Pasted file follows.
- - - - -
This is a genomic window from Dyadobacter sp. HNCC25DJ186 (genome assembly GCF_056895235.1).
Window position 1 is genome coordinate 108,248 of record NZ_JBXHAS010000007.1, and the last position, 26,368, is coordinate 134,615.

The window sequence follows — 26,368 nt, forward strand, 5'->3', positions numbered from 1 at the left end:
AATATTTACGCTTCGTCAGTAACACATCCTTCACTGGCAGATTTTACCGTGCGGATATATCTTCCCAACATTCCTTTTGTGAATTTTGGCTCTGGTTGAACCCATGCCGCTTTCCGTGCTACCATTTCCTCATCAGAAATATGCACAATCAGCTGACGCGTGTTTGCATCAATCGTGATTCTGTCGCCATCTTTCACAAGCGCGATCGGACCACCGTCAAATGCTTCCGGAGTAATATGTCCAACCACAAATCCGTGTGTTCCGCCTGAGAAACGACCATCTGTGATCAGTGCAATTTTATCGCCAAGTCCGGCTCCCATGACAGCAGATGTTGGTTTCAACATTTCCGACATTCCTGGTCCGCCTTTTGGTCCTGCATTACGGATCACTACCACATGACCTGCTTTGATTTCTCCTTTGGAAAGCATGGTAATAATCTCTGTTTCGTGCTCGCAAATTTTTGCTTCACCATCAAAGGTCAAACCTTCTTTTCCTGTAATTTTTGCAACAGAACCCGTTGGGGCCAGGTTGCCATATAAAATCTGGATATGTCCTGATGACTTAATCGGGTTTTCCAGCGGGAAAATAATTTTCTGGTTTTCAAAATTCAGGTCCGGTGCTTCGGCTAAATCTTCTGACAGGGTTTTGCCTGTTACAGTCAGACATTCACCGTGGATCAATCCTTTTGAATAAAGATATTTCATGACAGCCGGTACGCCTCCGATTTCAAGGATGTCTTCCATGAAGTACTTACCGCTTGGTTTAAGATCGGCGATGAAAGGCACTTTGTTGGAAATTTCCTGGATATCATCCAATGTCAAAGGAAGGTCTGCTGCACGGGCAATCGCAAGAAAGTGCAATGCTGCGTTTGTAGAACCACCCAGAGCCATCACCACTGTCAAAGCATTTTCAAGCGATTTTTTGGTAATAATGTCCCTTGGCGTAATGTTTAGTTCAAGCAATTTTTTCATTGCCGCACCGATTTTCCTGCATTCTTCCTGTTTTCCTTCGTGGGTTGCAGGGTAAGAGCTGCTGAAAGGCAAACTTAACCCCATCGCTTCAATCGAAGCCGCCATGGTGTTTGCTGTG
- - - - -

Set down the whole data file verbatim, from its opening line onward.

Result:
This is a genomic window from Dyadobacter sp. HNCC25DJ186 (genome assembly GCF_056895235.1).
Window position 1 is genome coordinate 108,248 of record NZ_JBXHAS010000007.1, and the last position, 26,368, is coordinate 134,615.

The window sequence follows — 26,368 nt, forward strand, 5'->3', positions numbered from 1 at the left end:
AATATTTACGCTTCGTCAGTAACACATCCTTCACTGGCAGATTTTACCGTGCGGATATATCTTCCCAACATTCCTTTTGTGAATTTTGGCTCTGGTTGAACCCATGCCGCTTTCCGTGCTACCATTTCCTCATCAGAAATATGCACAATCAGCTGACGCGTGTTTGCATCAATCGTGATTCTGTCGCCATCTTTCACAAGCGCGATCGGACCACCGTCAAATGCTTCCGGAGTAATATGTCCAACCACAAATCCGTGTGTTCCGCCTGAGAAACGACCATCTGTGATCAGTGCAATTTTATCGCCAAGTCCGGCTCCCATGACAGCAGATGTTGGTTTCAACATTTCCGACATTCCTGGTCCGCCTTTTGGTCCTGCATTACGGATCACTACCACATGACCTGCTTTGATTTCTCCTTTGGAAAGCATGGTAATAATCTCTGTTTCGTGCTCGCAAATTTTTGCTTCACCATCAAAGGTCAAACCTTCTTTTCCTGTAATTTTTGCAACAGAACCCGTTGGGGCCAGGTTGCCATATAAAATCTGGATATGTCCTGATGACTTAATCGGGTTTTCCAGCGGGAAAATAATTTTCTGGTTTTCAAAATTCAGGTCCGGTGCTTCGGCTAAATCTTCTGACAGGGTTTTGCCTGTTACAGTCAGACATTCACCGTGGATCAATCCTTTTGAATAAAGATATTTCATGACAGCCGGTACGCCTCCGATTTCAAGGATGTCTTCCATGAAGTACTTACCGCTTGGTTTAAGATCGGCGATGAAAGGCACTTTGTTGGAAATTTCCTGGATATCATCCAATGTCAAAGGAAGGTCTGCTGCACGGGCAATCGCAAGAAAGTGCAATGCTGCGTTTGTAGAACCACCCAGAGCCATCACCACTGTCAAAGCATTTTCAAGCGATTTTTTGGTAATAATGTCCCTTGGCGTAATGTTTAGTTCAAGCAATTTTTTCATTGCCGCACCGATTTTCCTGCATTCTTCCTGTTTTCCTTCGTGGGTTGCAGGGTAAGAGCTGCTGAAAGGCAAACTTAACCCCATCGCTTCAATCGAAGCCGCCATGGTGTTTGCTGTG